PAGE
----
People often ask me, “Hey Matt, what is it you love about the Melvins so much?” To this I say, well, for a start it’s just Melvins, not the Melvins—you tend not to see the preceding definite article so much, and if you do it’s usually parenthesized. You know, between brackets. Having said that, it does appear on the artwork of their new album without the brackets, so… go figure! If, by this point, the other person hasn’t either walked away or punched me in the face, I’ll answer their original question as best I can, counting off the reasons with the fingers and thumbs of both hands until I run out of digits (yes, there are that many).
For the purposes of this review, however, I’ll try to be more concise. Melvins have been making their own, uncompromising brand of rock music for thirty years now; music that straddles the great divide between accessible and abstruse with astonishing ease. They’ve influenced everyone from Mastodon to Tool, and they were once produced by Kurt Cobain—but as guitarist and vocalist Buzz Osborne freely admits, it wasn’t a happy time for either party. They also recorded one of the greatest albums of the noughties with former Dead Kennedys man, Jello Biafra, in the form of Never Breathe What You Can’t See, though that was technically Jello’s baby so… y’know. Erm, what else? Buzz’s hair? Their song titles? (‘Piss Pisstoferson’ and ‘Onions Make The Milk Taste Bad’ are just two of my favourites from their latest release). I could go on, but I did say I was going to be concise, didn’t I? In which case, I think that’ll do…
Anyway. Hold It In, released via Mike Patton’s Ipecac label, is the Los Angeles-based group’s first studio album as a quartet since 2010’s The Bride Screamed Murder. For this one, Buzz and Dale (Crover, skinsman par excellence and the other half of the band’s only permanent members) are joined by long-time buddies Paul Leary (guitar) and JD Pinkus (bass) from Butthole Surfers.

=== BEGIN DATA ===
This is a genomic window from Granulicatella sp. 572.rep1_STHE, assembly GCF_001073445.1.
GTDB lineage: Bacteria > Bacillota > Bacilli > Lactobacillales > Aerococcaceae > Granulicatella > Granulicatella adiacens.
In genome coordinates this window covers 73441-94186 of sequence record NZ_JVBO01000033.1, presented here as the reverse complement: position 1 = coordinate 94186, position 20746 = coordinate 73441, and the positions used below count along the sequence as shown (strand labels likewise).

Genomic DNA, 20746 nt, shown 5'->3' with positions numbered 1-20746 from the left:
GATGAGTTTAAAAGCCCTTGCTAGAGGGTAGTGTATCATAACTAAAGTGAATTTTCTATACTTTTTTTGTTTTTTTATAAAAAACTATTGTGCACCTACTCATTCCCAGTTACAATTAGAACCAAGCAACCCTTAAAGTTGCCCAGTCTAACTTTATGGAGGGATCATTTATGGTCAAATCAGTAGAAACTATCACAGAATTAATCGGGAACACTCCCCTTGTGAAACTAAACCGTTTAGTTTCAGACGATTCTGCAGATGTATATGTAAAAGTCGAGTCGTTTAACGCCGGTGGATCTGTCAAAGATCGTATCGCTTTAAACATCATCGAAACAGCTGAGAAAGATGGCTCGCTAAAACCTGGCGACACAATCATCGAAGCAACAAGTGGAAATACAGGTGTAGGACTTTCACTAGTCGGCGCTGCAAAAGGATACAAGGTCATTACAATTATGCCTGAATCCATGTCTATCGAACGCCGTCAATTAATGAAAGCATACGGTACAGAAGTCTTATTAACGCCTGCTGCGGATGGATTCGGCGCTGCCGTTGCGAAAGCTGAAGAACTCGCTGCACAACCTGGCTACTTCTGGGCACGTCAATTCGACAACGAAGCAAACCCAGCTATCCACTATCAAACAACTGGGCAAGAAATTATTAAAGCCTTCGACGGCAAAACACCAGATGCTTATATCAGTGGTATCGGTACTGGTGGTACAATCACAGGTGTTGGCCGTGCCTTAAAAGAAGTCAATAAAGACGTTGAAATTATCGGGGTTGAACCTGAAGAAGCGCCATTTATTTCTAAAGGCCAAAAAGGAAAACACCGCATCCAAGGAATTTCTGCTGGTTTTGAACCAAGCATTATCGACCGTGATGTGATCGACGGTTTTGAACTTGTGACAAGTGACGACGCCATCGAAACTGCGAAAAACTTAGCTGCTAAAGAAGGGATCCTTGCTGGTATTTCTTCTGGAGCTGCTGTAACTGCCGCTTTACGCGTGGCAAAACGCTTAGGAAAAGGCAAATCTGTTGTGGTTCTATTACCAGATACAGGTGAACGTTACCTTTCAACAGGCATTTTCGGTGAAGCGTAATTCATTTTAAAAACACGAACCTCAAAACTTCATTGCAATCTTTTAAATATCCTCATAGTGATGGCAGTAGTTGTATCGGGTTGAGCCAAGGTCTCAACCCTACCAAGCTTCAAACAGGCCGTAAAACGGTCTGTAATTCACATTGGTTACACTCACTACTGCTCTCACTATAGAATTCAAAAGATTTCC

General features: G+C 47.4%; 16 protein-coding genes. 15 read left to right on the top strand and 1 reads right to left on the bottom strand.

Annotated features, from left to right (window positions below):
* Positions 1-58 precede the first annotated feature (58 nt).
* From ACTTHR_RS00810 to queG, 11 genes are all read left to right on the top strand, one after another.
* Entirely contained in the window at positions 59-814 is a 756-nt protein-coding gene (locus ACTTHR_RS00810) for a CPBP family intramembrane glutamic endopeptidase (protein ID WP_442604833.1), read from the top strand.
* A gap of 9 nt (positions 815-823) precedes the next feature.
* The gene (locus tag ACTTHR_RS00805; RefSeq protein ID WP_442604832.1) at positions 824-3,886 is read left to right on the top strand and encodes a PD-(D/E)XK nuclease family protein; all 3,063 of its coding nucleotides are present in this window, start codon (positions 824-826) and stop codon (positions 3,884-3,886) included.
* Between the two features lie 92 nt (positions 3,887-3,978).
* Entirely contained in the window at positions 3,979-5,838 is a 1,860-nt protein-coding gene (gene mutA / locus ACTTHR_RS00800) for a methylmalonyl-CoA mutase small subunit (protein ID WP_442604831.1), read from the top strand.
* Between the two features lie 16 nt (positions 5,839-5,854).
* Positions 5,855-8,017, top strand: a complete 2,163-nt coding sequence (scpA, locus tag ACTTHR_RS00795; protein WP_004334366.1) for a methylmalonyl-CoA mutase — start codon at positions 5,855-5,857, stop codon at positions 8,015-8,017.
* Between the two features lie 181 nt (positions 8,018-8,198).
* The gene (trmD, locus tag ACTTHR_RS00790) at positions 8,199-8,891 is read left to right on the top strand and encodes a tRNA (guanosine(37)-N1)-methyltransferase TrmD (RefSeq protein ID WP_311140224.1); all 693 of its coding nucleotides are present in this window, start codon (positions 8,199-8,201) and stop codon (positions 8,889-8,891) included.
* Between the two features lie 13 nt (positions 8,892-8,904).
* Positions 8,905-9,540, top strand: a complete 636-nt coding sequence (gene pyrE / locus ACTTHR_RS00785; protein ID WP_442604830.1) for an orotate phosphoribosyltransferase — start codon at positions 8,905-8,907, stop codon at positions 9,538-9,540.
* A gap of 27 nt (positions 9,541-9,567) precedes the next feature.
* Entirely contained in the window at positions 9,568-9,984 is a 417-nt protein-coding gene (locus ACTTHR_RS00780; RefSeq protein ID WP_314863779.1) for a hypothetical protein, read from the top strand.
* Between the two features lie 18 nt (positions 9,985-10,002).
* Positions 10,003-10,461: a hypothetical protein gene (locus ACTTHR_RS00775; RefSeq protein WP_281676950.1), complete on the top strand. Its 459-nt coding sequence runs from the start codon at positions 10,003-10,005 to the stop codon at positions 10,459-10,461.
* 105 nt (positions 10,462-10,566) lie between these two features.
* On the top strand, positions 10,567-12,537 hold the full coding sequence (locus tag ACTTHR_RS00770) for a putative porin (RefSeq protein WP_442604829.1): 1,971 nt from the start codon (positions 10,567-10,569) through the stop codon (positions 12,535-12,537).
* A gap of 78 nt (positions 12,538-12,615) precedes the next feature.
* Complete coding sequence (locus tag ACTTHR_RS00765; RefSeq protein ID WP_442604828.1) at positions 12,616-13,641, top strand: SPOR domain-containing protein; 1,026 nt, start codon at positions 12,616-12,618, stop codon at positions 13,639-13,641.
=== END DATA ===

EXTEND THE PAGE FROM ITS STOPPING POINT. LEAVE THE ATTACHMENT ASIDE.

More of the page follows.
Judging by the majority of the 12 tracks that make up Hold It In, their integration was the most natural thing in the world, and aside from the second track, ‘You Can Make Me Wait’—a smash hit pop song from an alternative universe, with its filtered vocals, jangly guitars and soaring solo—it’s very much business as usual for Buzz and the boys. It should be noted, however, that “business” for Melvins means doing whatever the heck they like. And so what we get here is a veritable smorgasbord of deliciously crunchy, riff-driven delights, peppered with shout-along choruses and wild, psych-rock meanderings, as well as some of the catchiest tunes they’ve delivered in donkeys. ‘Onions Make The Milk Taste Bad’ is classic Melvins—for those that consider their mid-nineties, Stoner Witch album “classic”—replete with Osborne’s trademark snarl and a riff reminiscent of ‘Revolve’ from that GGGarth-produced LP. ‘Piss Pisstoferson’, meanwhile, could not be more aptly titled, and comes on like New Hampshire bruisers Scissorfight—a band, like so many of their ilk, that simply wouldn’t exist were it not for (the) Melvins. To those bands—and to everyone else, for that matter— I say this: Bow down, bitches. The masters are back.
There. Told you I could be concise.